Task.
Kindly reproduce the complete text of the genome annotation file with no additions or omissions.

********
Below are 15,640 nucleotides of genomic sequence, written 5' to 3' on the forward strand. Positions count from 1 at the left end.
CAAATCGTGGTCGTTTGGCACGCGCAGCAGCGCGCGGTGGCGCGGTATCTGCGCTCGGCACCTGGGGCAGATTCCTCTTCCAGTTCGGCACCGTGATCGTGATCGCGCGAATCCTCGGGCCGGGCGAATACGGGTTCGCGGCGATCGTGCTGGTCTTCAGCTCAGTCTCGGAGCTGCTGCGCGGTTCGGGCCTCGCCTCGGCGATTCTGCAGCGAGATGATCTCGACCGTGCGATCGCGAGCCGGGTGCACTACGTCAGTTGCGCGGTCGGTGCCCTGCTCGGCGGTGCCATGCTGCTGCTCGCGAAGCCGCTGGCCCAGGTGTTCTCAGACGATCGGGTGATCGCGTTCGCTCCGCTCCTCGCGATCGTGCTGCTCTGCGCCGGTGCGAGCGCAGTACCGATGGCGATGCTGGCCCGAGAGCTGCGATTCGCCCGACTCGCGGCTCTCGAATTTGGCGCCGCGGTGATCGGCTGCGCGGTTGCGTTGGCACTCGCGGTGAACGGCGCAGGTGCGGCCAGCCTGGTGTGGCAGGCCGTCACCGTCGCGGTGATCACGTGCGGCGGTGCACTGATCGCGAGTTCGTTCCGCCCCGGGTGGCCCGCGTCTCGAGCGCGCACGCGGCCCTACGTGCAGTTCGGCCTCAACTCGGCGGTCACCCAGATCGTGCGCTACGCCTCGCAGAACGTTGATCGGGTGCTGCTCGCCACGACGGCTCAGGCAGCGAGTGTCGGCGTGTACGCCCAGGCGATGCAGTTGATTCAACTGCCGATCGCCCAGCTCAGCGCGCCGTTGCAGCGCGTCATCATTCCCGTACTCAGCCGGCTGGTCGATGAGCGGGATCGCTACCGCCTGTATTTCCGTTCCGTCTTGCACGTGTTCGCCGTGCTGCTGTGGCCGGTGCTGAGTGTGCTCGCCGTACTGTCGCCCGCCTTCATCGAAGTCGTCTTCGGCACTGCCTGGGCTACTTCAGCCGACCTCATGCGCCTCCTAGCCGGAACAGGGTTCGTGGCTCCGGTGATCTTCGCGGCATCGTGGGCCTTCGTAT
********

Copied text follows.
Below are 15,640 nucleotides of genomic sequence, written 5' to 3' on the forward strand. Positions count from 1 at the left end.
CAAATCGTGGTCGTTTGGCACGCGCAGCAGCGCGCGGTGGCGCGGTATCTGCGCTCGGCACCTGGGGCAGATTCCTCTTCCAGTTCGGCACCGTGATCGTGATCGCGCGAATCCTCGGGCCGGGCGAATACGGGTTCGCGGCGATCGTGCTGGTCTTCAGCTCAGTCTCGGAGCTGCTGCGCGGTTCGGGCCTCGCCTCGGCGATTCTGCAGCGAGATGATCTCGACCGTGCGATCGCGAGCCGGGTGCACTACGTCAGTTGCGCGGTCGGTGCCCTGCTCGGCGGTGCCATGCTGCTGCTCGCGAAGCCGCTGGCCCAGGTGTTCTCAGACGATCGGGTGATCGCGTTCGCTCCGCTCCTCGCGATCGTGCTGCTCTGCGCCGGTGCGAGCGCAGTACCGATGGCGATGCTGGCCCGAGAGCTGCGATTCGCCCGACTCGCGGCTCTCGAATTTGGCGCCGCGGTGATCGGCTGCGCGGTTGCGTTGGCACTCGCGGTGAACGGCGCAGGTGCGGCCAGCCTGGTGTGGCAGGCCGTCACCGTCGCGGTGATCACGTGCGGCGGTGCACTGATCGCGAGTTCGTTCCGCCCCGGGTGGCCCGCGTCTCGAGCGCGCACGCGGCCCTACGTGCAGTTCGGCCTCAACTCGGCGGTCACCCAGATCGTGCGCTACGCCTCGCAGAACGTTGATCGGGTGCTGCTCGCCACGACGGCTCAGGCAGCGAGTGTCGGCGTGTACGCCCAGGCGATGCAGTTGATTCAACTGCCGATCGCCCAGCTCAGCGCGCCGTTGCAGCGCGTCATCATTCCCGTACTCAGCCGGCTGGTCGATGAGCGGGATCGCTACCGCCTGTATTTCCGTTCCGTCTTGCACGTGTTCGCCGTGCTGCTGTGGCCGGTGCTGAGTGTGCTCGCCGTACTGTCGCCCGCCTTCATCGAAGTCGTCTTCGGCACTGCCTGGGCTACTTCAGCCGACCTCATGCGCCTCCTAGCCGGAACAGGGTTCGTGGCTCCGGTGATCTTCGCGGCATCGTGGGCCTTCGTAT